(If you're looking for intelligent commentary on a topic of importance,
please scroll down to yesterday's posting. We're frivolous today.)
Juxtaposition of the Day:
I liked "Between Friends" today because I really like women who let their gray take over, though I do understand doing touch-ups in the years before it has finished the process, I guess.
But I like gray, not only because it can be aesthetically very attractive but also because it suggests a kind of reality base that is even more appealing than the look itself.
However, I did wonder what on earth commentary I would dare attach to it.
By the time you get to the stage where your female counterparts can sport the full-gray look, you should have learned that not all women are decking themselves out for your approval and also that men and women have a fundamentally different take on what constitutes "vanity" versus what falls under "maintaining a positive self-image."
Men and women also differ on what falls under the category of "none of your damn business."
Anyway, problem solved: Sammy's got it covered.
Don't look in the kitchen
I love Sophie. Dog Eat Doug does a masterful job of switching from dog-and-kid fantasy play into this more realistic mode and avoiding being either foolishly surrealistic in the one or cloyingly sweet in the other.
And I'm not so old that I don't remember hearing the crash from the next room as the highchair clean-up crew inadvertently gave itself away.
Meanwhile, in the Afterlife ...
Sherman and Hawthorne have discovered a trapdoor in the ocean's floor that leads to Hell and are getting a tour.
As so often is the case with this strip, it's the delivery that sells the gag. The timing is spot-on, and only Hawthorne can properly deliver that punchline.
What particularly made me laff was remembering a play I co-wrote for the annual Associates' Night of the Colorado Springs Home Builders Association, back when I was writing for a real estate magazine.
The play was set in the Old West and involved a dimwitted Texas developer who, in the third act, inadvertantly touches off the steam-driven nail gun he is being shown, the nail flying across a crowded bar room and hitting Hawaiian-shirt-wearing, golf-club-carrying Colonel Cowboy Bob US Cavalry Retired, whereupon Tex's son Billy Bob cries, "Aw, Pa! You done went and shot my marketing director!"
To which the sheriff -- played by the current HBA president -- says, "Ain't no law against that."
Not breakthrough comedy, no, but, in a roomful of builders, it got the biggest roar of the night.
My own laugh came at the cast party, hearing from someone who had been sitting in the audience with a couple of highly unamused marketing directors.
Ah well. Can't please'em all, then, can ya?
Speaking of being in both marketing and Hell
There are worse things, young padwan, than being paid to design a brochure for a foot fungus ointment. Start with not being paid to design anything, for instance.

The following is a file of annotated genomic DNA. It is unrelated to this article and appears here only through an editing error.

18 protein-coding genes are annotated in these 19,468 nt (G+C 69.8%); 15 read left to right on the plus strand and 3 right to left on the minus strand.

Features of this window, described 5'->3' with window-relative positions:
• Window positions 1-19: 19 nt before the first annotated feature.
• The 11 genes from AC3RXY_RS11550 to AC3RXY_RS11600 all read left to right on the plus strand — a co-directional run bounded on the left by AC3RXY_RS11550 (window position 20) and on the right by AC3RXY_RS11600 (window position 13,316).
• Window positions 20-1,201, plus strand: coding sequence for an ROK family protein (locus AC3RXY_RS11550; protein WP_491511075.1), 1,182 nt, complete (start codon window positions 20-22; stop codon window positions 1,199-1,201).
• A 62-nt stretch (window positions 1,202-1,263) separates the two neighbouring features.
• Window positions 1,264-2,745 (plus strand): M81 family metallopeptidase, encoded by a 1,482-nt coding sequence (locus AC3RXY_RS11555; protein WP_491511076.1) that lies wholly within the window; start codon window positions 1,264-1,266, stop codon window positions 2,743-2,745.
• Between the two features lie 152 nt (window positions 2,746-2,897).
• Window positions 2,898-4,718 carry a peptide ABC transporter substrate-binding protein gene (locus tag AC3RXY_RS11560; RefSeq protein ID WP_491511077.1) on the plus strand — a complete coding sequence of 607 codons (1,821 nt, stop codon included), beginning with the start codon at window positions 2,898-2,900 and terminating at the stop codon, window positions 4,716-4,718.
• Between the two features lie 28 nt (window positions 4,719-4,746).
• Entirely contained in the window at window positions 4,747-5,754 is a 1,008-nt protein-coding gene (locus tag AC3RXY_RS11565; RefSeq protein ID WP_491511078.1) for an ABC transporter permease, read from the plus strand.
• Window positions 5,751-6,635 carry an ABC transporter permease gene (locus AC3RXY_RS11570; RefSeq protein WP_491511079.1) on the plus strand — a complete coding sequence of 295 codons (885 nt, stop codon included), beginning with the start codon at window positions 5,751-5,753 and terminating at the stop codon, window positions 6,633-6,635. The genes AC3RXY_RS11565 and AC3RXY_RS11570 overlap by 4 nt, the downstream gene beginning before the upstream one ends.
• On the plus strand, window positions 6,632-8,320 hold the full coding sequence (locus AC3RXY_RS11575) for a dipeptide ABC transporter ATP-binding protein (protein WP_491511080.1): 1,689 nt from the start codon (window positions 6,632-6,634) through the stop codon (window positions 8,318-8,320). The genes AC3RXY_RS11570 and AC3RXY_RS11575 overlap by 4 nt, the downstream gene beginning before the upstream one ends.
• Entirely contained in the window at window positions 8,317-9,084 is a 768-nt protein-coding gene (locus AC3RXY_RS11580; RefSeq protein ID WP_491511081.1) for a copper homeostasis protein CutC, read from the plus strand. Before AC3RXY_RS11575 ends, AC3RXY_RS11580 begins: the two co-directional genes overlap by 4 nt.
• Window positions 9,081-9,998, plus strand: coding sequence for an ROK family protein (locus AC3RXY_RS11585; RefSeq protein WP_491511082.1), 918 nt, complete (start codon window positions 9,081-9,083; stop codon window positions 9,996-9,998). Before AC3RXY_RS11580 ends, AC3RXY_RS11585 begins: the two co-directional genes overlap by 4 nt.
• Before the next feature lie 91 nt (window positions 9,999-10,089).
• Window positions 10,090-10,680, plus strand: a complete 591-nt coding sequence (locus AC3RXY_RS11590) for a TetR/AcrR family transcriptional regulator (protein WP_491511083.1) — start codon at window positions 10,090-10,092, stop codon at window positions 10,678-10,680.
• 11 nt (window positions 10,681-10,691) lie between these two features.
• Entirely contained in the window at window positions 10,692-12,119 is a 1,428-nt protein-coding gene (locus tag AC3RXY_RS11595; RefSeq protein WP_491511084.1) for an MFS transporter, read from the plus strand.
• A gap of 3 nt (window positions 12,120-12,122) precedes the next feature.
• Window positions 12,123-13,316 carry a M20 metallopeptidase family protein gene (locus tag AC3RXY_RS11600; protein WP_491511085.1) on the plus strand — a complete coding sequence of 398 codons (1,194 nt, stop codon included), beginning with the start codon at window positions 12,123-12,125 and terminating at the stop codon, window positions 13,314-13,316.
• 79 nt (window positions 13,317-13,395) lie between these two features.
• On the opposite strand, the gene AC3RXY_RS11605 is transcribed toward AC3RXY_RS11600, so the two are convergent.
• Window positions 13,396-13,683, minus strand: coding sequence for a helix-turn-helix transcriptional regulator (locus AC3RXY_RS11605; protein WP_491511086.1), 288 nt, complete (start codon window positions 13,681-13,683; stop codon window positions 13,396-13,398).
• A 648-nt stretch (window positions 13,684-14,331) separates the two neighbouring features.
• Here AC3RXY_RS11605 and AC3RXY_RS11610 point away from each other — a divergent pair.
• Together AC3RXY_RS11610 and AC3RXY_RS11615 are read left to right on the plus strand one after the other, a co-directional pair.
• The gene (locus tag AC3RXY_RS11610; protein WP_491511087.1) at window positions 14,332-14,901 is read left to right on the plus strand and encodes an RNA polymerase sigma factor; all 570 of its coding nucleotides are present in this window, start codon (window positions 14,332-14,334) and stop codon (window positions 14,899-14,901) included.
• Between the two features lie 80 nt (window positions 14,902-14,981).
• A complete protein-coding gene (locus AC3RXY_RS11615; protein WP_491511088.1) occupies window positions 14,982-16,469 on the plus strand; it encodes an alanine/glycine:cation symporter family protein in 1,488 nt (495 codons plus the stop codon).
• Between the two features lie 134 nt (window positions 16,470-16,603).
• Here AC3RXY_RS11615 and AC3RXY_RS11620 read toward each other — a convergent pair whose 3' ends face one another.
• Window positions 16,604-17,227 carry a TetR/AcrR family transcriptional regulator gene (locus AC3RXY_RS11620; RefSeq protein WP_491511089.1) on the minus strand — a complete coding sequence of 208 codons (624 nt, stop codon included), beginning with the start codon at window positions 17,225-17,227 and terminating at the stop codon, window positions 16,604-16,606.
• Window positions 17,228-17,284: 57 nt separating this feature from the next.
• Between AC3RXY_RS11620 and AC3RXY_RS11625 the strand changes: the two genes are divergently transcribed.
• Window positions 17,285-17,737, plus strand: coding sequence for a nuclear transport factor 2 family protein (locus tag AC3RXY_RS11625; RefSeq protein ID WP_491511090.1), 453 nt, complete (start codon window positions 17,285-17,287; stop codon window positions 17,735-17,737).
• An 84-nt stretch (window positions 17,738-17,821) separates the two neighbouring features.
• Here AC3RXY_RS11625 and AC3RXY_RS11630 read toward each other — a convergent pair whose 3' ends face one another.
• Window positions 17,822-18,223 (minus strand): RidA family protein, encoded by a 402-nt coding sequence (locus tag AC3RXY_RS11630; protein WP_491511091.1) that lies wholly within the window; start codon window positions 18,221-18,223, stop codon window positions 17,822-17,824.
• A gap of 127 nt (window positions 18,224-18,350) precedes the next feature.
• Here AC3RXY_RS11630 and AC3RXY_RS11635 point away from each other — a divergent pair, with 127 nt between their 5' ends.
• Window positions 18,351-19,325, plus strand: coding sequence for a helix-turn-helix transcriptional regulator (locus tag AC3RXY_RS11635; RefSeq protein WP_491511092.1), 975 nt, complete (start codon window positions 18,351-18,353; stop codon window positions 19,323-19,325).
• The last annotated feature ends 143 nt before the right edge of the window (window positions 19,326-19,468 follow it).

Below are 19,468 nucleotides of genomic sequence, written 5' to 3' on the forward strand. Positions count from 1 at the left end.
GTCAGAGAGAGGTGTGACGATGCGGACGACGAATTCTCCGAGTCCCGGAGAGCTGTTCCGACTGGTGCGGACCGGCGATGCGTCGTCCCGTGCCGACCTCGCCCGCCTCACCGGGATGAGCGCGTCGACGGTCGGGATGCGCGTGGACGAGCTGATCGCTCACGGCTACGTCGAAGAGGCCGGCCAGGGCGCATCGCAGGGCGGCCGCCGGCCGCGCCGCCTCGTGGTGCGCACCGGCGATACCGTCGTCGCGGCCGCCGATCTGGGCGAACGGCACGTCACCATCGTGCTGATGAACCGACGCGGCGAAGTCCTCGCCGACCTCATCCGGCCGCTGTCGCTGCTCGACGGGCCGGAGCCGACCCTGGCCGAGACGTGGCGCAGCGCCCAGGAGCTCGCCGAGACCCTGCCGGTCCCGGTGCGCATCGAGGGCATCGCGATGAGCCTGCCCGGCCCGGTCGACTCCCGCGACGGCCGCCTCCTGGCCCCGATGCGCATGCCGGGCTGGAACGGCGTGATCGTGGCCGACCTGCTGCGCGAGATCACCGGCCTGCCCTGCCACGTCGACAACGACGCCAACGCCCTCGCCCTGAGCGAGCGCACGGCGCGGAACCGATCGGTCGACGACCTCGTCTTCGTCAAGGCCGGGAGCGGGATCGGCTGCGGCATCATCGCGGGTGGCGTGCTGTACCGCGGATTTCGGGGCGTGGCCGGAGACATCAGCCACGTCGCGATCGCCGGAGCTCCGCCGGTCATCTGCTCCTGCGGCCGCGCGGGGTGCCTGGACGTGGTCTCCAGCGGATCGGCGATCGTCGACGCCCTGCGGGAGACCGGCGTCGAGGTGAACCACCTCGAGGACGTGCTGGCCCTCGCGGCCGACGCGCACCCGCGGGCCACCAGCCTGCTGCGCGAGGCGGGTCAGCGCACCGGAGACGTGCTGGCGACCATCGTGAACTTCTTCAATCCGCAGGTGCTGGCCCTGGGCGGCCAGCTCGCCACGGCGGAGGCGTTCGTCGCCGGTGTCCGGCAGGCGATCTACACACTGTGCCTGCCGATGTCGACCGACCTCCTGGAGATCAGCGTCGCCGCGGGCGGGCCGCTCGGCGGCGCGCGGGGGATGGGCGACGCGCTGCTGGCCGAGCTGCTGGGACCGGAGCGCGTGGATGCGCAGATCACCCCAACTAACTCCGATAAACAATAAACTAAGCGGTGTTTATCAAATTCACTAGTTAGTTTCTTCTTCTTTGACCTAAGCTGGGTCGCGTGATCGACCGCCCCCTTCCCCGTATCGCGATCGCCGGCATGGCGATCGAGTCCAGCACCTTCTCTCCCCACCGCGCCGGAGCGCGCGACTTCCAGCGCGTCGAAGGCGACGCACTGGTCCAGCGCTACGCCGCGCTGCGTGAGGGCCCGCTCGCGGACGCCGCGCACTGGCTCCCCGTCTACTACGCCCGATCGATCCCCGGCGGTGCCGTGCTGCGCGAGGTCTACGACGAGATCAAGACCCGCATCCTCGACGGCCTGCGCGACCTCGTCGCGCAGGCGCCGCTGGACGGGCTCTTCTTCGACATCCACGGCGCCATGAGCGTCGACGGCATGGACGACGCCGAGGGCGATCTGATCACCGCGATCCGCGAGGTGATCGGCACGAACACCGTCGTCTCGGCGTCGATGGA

Given that Ben is a Quebecois cartoon, and that Nathan speaks of doing three years rather than getting a four-year BFA, I'm going to assume he attended a CEGEP and has few if any loans to pay off. So the pragmatic pity fades a bit.
But I'm also assuming (doing the math and considering the apparent ages of his kids) that he is in his mid-30s, and so, no, it wasn't all leading up to that. He's barely headed into the back stretch.
At that age, I had just begun the move from thinking I had to be JD Salinger in order to be successful as a writer to realizing I really enjoyed journalism.
I was also starting to realize how much I had learned in the process of banging out freelance features for the local paper and ad copy for whoever would pay for it.
If you can create an attractive brochure on an unattractive topic in such a way that the graphics are appealing and the information is clear to the consumer, I promise you, you will benefit from the experience when you work on something you care about.
Even if you never make a sou from it.
And you will have increased the likelihood of some level of commercial success simply from having learned clarity and purpose, and from having gotten over yourself, that last being the real barrier to getting your act together in the arts.
The real, and immediate, dilemma is, can you wrap up a day of doing art in the service of someone else's needs, eat dinner, put the kids to bed and then go back and do more art in your own vision?
Or would you be better off flipping burgers 9-to-5 and keeping your brain unused and your imagination well-rested?
We'll see if this was a one-off or the start of an arc, but I'm hoping for the latter.
Speaking of francophone artists ...
Go ahead. Hit "reload" and watch Boulet do it all again.
Might as well be a video of the Flying Wallendas, right?
(If it's any consolation, I suspect this is kind of sped up.)